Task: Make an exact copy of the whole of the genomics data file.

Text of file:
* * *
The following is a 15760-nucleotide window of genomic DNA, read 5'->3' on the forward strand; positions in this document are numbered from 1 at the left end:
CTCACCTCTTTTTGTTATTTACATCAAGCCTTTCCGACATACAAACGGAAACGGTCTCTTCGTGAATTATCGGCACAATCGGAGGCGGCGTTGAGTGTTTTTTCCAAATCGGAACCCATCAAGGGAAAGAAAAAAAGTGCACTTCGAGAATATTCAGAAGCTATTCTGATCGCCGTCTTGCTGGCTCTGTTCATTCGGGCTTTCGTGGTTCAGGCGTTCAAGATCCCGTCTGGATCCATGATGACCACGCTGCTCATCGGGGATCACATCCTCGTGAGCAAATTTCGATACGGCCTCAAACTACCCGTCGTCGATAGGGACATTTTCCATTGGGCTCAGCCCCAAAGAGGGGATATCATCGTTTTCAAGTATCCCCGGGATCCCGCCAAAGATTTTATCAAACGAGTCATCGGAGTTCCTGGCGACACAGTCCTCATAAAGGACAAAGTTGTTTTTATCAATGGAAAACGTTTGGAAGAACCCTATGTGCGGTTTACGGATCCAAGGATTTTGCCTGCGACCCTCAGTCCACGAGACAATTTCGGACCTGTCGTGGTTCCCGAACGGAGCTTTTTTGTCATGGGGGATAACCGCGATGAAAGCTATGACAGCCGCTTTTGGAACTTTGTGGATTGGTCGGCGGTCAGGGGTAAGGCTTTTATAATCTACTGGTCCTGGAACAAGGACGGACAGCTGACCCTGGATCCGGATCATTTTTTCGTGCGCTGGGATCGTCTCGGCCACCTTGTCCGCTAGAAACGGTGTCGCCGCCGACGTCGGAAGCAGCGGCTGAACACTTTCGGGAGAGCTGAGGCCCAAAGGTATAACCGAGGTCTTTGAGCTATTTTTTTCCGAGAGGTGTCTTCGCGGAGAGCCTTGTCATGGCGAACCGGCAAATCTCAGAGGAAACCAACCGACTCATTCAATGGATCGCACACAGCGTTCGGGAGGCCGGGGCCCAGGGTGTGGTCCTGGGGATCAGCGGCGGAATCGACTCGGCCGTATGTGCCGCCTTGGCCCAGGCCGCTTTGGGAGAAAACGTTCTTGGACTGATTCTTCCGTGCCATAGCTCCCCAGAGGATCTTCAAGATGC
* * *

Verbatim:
The following is a 15760-nucleotide window of genomic DNA, read 5'->3' on the forward strand; positions in this document are numbered from 1 at the left end:
CTCACCTCTTTTTGTTATTTACATCAAGCCTTTCCGACATACAAACGGAAACGGTCTCTTCGTGAATTATCGGCACAATCGGAGGCGGCGTTGAGTGTTTTTTCCAAATCGGAACCCATCAAGGGAAAGAAAAAAAGTGCACTTCGAGAATATTCAGAAGCTATTCTGATCGCCGTCTTGCTGGCTCTGTTCATTCGGGCTTTCGTGGTTCAGGCGTTCAAGATCCCGTCTGGATCCATGATGACCACGCTGCTCATCGGGGATCACATCCTCGTGAGCAAATTTCGATACGGCCTCAAACTACCCGTCGTCGATAGGGACATTTTCCATTGGGCTCAGCCCCAAAGAGGGGATATCATCGTTTTCAAGTATCCCCGGGATCCCGCCAAAGATTTTATCAAACGAGTCATCGGAGTTCCTGGCGACACAGTCCTCATAAAGGACAAAGTTGTTTTTATCAATGGAAAACGTTTGGAAGAACCCTATGTGCGGTTTACGGATCCAAGGATTTTGCCTGCGACCCTCAGTCCACGAGACAATTTCGGACCTGTCGTGGTTCCCGAACGGAGCTTTTTTGTCATGGGGGATAACCGCGATGAAAGCTATGACAGCCGCTTTTGGAACTTTGTGGATTGGTCGGCGGTCAGGGGTAAGGCTTTTATAATCTACTGGTCCTGGAACAAGGACGGACAGCTGACCCTGGATCCGGATCATTTTTTCGTGCGCTGGGATCGTCTCGGCCACCTTGTCCGCTAGAAACGGTGTCGCCGCCGACGTCGGAAGCAGCGGCTGAACACTTTCGGGAGAGCTGAGGCCCAAAGGTATAACCGAGGTCTTTGAGCTATTTTTTTCCGAGAGGTGTCTTCGCGGAGAGCCTTGTCATGGCGAACCGGCAAATCTCAGAGGAAACCAACCGACTCATTCAATGGATCGCACACAGCGTTCGGGAGGCCGGGGCCCAGGGTGTGGTCCTGGGGATCAGCGGCGGAATCGACTCGGCCGTATGTGCCGCCTTGGCCCAGGCCGCTTTGGGAGAAAACGTTCTTGGACTGATTCTTCCGTGCCATAGCTCCCCAGAGGATCTTCAAGATGC